Encuentro Santiago 2024

Encuentro Santiago's “open reason”

The two-day cultural event in Chile's capital returns after two years. Among debates, meetings and performances, a challenge: how does the Christian experience respond to the questions of the human of our time?
Macarena Maldonado

In 2023, the Encuentro Santiago did not take place. It was decided to take a break and a group of friends, most of them involved in the organization, had gone to Madrid to participate in the Encuentro Madrid, the Spanish event that, having a longer history, allowed us to grow and gave us the inspiration for this year's edition.

The title of our event, “An Encounter that broadens reason,” already invites us to judge reality from our encounters with people and experiences in which a more open gaze can be perceived, at a time when we are saturated by partial answers that claim to be crucial, but which turn out to be incomplete and insufficient in the face of questions about the human. This is the challenge we must face in the social context in which we are immersed, in Chile and in the rest of the world: crises of trust, problems of coexistence, violence, claims for greater social justice and even the very meaning and value of life. In the face of all this, a living encounter is urgently needed, in which the other truly is a good.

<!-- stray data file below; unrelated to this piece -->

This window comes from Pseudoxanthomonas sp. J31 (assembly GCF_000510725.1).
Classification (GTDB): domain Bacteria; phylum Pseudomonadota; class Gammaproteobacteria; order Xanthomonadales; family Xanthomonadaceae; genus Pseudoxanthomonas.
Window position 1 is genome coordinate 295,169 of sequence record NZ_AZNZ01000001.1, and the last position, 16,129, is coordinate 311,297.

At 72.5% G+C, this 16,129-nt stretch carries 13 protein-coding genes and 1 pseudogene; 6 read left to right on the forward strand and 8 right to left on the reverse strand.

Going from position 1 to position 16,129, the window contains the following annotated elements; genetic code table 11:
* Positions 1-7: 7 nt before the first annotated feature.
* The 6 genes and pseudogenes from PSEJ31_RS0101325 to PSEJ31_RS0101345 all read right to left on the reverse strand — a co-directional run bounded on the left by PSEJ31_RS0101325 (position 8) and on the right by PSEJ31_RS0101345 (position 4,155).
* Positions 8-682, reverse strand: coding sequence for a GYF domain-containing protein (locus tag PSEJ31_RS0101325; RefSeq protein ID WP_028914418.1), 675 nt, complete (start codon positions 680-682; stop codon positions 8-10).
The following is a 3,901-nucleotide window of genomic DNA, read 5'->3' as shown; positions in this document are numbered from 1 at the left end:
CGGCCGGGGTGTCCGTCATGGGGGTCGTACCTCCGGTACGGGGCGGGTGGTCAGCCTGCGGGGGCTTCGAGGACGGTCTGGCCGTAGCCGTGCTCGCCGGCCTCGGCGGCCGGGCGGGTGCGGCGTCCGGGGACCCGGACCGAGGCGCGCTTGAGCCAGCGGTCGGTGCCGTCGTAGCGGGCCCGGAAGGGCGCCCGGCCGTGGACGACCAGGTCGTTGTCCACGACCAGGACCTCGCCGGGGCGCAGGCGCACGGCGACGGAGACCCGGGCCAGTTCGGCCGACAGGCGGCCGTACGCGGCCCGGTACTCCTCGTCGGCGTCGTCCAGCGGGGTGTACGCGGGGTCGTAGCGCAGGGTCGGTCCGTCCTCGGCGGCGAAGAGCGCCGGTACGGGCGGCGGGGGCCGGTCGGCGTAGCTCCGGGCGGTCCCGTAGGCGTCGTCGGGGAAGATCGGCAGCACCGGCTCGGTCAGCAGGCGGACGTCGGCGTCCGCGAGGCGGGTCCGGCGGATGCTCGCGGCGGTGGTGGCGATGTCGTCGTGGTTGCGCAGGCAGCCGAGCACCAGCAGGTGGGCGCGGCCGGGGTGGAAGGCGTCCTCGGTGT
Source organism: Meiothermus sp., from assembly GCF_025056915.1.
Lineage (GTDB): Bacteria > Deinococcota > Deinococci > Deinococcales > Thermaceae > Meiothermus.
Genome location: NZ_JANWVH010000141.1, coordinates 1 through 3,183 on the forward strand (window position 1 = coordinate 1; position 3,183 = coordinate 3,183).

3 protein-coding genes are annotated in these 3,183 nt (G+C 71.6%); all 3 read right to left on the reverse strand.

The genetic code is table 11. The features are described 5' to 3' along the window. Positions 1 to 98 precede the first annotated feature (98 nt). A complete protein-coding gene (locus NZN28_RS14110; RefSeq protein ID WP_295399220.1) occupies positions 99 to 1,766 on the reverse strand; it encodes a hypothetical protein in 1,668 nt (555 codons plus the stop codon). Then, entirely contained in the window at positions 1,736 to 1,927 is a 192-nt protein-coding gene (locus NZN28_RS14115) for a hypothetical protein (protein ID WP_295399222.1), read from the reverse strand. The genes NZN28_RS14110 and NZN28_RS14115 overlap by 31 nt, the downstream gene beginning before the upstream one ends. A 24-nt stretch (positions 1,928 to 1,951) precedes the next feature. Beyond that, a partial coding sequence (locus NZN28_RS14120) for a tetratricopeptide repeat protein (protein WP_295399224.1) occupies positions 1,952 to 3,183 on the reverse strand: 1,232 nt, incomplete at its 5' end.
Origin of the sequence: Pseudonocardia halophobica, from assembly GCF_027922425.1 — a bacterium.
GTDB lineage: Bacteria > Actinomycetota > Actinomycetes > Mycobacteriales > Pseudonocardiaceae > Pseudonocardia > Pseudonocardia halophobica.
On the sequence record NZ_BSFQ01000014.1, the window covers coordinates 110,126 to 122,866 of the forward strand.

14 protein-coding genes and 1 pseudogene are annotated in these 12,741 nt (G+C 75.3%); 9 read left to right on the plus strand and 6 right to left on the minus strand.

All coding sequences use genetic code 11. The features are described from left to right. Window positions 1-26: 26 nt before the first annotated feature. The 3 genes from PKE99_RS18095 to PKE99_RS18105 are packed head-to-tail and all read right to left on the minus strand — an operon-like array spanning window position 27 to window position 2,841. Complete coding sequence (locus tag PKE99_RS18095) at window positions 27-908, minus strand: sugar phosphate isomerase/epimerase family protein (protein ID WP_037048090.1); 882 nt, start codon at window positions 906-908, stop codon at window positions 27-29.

On Friday, May 31, in a packed Huemul Theater, in an old working-class neighborhood near downtown Santiago, we began with a concert by the “Chile Big Band,” which, led by maestro Carl Hammond, has been playing Chilean jazz and popular music for 20 years. The warm atmosphere they created through their performance of the different pieces not only aroused emotions, but also revealed a dynamism in which the singularity of each instrument contributes to the whole to provide a splendid show. The residents of the neighborhood were very happy and grateful for having revived a theatre that had been idle since before the 2019 crisis, also bringing physical and social degradation to the neighborhood.

Encuentro Santiago 2024

We continued on Saturday, June 1, moving to “La Araucana” Recreation Center in the La Florida neighborhood in the southeastern district of the city. The morning opened with a time dedicated to young people. We then gathered in the hall for a meeting entitled “Sickness and Loneliness. The protection of a presence and the debt of the law,” organized by friends from the Compagnia delle Opere. Juan Pablo Zúñiga, the first patient of the “Clínica Familia,” a work created in Santiago by Fr. Baldo Santi in the 1990s for AIDS patients, and a current collaborator of the center, and Dr. Carlos Rivera, a surgeon at the Universidad de Los Andes, testified to us how the presence of another who welcomes with affection and cares not only for physical health but for the whole person is fundamental to the treatment of illness and to overcoming despair. This human companionship should also be the axis on which public health policies are articulated.